Intouch Solutions' Weissberg on the rising payer voice

Peter Weissberg, Intouch Market Access
Peter Weissberg, Intouch Market Access

Peter Weissberg may be one of few people who can claim he's been exposed to the complexities of the healthcare insurance market since childhood.

That's because his father was one of the founders of Oxford Health Plans, which is now owned by UnitedHealthcare. Weissberg, the new group director of Intouch Solutions' newly launched market access business, said he has seen the role of market access ascend from the sidelines to a central component of the healthcare ecosystem.

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“Earlier in my career, I worked directly with health plans, not pharma,” said Weissberg. “Whereas many of my peers' perspectives come from the pharma manufacturer, my experience is grounded in the role of the payer.”

Historically, the physician has been the sole decision maker when it comes to treatment decisions, he said. But with the rise of patient engagement and a move towards health outcomes-based decision making, there is no longer a sole decision maker.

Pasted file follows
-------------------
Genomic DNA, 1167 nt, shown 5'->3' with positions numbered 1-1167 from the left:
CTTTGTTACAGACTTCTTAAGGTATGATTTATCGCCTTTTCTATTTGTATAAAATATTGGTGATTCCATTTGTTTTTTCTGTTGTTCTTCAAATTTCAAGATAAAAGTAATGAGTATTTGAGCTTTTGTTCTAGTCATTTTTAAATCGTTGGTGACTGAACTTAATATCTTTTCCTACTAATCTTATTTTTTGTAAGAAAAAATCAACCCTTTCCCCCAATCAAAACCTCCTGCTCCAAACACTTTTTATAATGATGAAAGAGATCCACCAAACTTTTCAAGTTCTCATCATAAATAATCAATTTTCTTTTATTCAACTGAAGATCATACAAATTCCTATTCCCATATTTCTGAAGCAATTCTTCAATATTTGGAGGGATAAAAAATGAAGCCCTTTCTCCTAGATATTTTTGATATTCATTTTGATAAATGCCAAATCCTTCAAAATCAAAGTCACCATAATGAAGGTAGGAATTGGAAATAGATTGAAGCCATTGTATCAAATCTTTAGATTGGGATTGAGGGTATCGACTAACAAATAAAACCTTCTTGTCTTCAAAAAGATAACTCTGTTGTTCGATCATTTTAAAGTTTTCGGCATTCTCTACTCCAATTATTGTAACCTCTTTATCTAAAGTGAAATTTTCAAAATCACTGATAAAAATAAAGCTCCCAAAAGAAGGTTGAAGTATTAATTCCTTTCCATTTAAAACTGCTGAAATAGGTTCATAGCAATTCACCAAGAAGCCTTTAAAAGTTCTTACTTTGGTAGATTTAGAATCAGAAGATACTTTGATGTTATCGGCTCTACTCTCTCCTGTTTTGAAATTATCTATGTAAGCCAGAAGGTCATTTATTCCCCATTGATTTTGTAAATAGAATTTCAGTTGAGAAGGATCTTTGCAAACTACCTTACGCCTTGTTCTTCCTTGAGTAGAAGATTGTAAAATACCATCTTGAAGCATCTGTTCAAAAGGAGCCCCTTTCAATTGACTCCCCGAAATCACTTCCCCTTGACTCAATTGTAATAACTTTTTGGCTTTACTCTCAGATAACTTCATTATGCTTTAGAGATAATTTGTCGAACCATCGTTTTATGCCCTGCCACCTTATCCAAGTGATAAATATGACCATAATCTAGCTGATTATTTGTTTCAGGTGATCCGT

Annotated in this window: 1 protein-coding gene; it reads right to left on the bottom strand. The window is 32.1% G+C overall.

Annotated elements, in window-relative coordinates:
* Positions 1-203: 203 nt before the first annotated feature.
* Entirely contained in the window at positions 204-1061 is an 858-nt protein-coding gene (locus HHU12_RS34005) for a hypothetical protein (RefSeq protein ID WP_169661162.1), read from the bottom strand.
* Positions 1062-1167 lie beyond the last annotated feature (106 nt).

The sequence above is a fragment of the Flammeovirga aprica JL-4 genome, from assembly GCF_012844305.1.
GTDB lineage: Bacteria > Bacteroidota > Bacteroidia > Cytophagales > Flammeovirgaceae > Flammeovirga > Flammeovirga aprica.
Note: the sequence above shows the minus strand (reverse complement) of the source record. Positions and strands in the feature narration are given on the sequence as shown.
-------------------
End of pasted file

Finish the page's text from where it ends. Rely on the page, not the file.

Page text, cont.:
“The market access stakeholder has one of the strongest voices today and I expect it will only continue to increase over time,” said Weissberg.

Now companies are starting to measure the success of a therapy by how clinical data performs in the real world across large populations, he said. And payers are usually the ones who have access to that data, not manufacturers.

Weissberg most recently worked with AmerisourceBergen Consulting Services, as a commercial client strategist. Before that, he was a VP and management supervisor at Ogilvy CommonHealth Worldwide.

In his new role, Weissberg said he hopes to demystify market access and educate his clients, many who are experts in digital, communications, and marketing and see market access as a “black box.”

“What comes from that education is that we're transforming the way in which manufacturers engage with their patient-, physician-, and market access or payer-customers,” he said.

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He's also enjoying the culture of an office that is diverse, open-minded, and casual, quickly realizing his usual formal business attire did not suit a technology company in Manhattan.

“I have to go to go to Bloomingdale's to buy four pairs of jeans,” he laughed. “It's fun here. It's very invigorating to be around different perspectives all focused singularly on our clients.”

His advice to those who want to get into his field is to learn from diverse audiences rather than specialize early on in one particular area.

“Some people say you want to be very focused,” said Weissberg. “But being focused at a young age anticipates that you know the right place to focus on, and sometimes a younger person doesn't have the benefit of experience to pick the types of inputs and opinions.”